That thunderous clamor you're hear stomping through the primeval forest plains of ancient Alberta, Canada might only be a distant echo in the infinite corridors of time, but rest assured that this newly discovered species was one apex predator not be be trifled with.
Representing the first new species of Tyrannosaur discovered in Canada in 50 years, Thanatotheristes degrootorum was just identified by a team of researchers with the University of Calgary and the Royal Tyrrell Museum.
This terrifying specimen had been gathering dust in storage inside the Royal Tyrrell Museum in Drumheller when PhD candidate Jared Voris pointed out curiously unique features uncommon in previously studied Tyrannosaur fossils, most notably several prominent vertical ridges running along the upper jaw line.
“We’d find one feature, and then we’d find another, and then it would just kind of cascade into finally understanding that this was something completely different than what we’d seen before,” said Voris in a statement. “It would have been quite an imposing animal. It definitely would have caused some panic.”
According to estimates, the fearsome creature lived during the late Cretaceous Period and would have measured out at over 26 feet long, with a massive skull spanning approximately 31 inches. Voris’ PhD thesis supervisor, Darla Zelenitsky, believes Thanatotheristes is a direct ancestor of the infamous lizard king and predates T-rex by 12 million years, making it the oldest known Tyrannosaur ever discovered in Canada.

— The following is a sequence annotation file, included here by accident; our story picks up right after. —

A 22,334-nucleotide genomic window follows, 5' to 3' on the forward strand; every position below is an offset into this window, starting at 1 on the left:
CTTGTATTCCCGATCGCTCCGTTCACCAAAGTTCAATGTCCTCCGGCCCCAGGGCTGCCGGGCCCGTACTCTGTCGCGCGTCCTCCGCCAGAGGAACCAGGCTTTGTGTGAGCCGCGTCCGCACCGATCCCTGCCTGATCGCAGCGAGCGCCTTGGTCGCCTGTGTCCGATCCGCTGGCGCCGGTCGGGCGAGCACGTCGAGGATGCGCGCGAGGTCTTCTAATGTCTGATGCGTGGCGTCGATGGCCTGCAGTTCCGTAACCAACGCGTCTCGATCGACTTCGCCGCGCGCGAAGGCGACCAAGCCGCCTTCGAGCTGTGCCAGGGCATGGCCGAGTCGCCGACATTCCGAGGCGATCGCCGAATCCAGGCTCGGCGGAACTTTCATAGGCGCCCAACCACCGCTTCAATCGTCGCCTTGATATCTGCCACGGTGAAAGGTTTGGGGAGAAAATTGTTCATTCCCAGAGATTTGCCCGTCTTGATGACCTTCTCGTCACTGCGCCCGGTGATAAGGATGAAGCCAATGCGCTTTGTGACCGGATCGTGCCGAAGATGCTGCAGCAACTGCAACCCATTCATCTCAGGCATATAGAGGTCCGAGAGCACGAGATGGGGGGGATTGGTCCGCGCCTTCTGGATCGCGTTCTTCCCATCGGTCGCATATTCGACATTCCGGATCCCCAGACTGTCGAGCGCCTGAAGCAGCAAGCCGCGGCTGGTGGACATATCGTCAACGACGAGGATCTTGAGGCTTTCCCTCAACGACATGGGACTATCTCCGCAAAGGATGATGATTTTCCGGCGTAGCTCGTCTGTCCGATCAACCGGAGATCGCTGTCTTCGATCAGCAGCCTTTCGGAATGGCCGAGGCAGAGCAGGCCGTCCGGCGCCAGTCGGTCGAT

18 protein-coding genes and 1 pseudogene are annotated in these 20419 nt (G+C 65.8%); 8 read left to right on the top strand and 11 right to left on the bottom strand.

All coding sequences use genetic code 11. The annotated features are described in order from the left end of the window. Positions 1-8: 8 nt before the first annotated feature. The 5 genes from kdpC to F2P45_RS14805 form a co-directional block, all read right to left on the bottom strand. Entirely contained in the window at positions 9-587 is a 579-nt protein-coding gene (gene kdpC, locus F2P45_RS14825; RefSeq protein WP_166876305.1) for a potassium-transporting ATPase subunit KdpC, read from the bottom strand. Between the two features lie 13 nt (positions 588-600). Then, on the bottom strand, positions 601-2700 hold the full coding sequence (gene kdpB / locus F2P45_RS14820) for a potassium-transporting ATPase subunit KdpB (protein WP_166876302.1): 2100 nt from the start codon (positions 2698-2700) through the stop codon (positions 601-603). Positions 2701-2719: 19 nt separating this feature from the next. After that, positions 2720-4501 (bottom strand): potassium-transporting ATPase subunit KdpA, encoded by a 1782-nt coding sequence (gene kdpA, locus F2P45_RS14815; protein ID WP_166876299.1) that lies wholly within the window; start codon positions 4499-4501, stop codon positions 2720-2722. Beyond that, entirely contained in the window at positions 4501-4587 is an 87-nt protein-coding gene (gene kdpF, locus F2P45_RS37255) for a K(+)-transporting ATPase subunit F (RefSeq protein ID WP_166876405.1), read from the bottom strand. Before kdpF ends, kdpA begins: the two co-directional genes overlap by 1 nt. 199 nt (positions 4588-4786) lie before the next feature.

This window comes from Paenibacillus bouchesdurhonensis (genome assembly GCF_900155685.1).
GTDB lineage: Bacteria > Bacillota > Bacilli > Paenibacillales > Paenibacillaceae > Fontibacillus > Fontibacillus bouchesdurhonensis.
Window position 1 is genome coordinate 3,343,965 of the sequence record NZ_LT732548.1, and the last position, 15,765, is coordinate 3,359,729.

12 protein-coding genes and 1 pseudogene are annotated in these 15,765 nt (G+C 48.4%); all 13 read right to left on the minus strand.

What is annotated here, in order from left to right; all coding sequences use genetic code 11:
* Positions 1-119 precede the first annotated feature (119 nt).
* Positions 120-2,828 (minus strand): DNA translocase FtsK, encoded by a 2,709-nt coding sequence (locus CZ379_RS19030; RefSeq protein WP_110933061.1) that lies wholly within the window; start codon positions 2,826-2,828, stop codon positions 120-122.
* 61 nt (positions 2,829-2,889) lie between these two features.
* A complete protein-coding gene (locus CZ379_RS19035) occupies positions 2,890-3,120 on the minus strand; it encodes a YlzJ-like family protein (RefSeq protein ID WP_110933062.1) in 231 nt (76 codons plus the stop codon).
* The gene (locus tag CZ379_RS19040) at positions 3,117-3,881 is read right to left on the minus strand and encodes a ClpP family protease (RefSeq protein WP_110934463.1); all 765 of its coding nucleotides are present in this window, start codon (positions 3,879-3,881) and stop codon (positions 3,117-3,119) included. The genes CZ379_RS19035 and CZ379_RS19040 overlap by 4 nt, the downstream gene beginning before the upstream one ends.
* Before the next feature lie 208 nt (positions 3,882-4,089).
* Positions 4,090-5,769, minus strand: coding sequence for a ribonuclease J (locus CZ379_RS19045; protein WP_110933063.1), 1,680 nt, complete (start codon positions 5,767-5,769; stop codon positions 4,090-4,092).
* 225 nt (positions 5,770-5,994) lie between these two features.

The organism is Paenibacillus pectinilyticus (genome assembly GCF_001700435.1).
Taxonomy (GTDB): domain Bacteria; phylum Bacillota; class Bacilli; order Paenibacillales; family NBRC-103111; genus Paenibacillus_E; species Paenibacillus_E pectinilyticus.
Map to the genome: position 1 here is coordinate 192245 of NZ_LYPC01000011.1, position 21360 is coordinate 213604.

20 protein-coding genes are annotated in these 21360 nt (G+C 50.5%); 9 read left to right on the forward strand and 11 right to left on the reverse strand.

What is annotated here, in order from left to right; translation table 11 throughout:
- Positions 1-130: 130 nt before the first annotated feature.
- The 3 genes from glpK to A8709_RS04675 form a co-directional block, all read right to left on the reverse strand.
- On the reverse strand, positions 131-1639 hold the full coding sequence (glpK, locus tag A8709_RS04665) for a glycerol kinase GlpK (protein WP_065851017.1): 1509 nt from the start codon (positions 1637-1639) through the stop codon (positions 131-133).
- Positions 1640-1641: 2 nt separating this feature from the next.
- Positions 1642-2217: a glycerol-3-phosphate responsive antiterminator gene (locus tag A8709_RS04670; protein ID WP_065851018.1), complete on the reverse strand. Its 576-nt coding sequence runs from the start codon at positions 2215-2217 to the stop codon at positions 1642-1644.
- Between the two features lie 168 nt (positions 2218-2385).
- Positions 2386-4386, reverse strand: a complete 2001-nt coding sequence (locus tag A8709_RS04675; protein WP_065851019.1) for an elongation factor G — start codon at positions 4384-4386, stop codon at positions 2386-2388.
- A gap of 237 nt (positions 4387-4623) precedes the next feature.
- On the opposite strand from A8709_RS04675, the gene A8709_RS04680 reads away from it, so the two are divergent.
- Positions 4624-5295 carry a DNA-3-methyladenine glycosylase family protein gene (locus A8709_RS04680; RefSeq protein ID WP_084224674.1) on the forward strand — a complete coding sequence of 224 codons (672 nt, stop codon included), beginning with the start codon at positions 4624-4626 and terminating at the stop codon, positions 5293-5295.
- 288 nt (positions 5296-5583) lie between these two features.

Thanatotheristes degrootorum's official name combines the Greek word meaning "reaper of death" with the surname of the Alberta couple, DeGroot, who stumbled upon the rare fossil fragments back in 2010 beside the shores of the Bow River, west of Medicine Hat.
Internationally known paleoartist Julius Csotonyi rendered the beautiful portrait and whole body images of this magnificent meat-muncher, and explains the process by which it was captured.
"I had the pleasure to work closely with the authors, including Dr. François Therrien, who commissioned the artwork," Csotonyi tells SYFY WIRE. "I prepared the life reconstruction of the head using a digital painting technique, by a process that resembles traditional painting in acrylics. Reconstructing the facial integument of a tyrannosaurine is a bit challenging, because this group of dinosaurs had a variety of bone textures that correlated to varying degrees with the epidermal texture, so one has to try to make the best inference about the textural patterns of the skin."
"In the case of Thanatotheristes, the vertical ridges on the maxillary bones almost certainly correlated with keratinous ornamentation on the surface, which I strove to highlight not only by the texture of the keeled ridges along the margin of the mouth, enhanced by the choice of low-angle lighting from the rear, but also by offsetting it in a different color than the surrounding tissue," he adds.
Yep, looks like the "reaper of death" to us!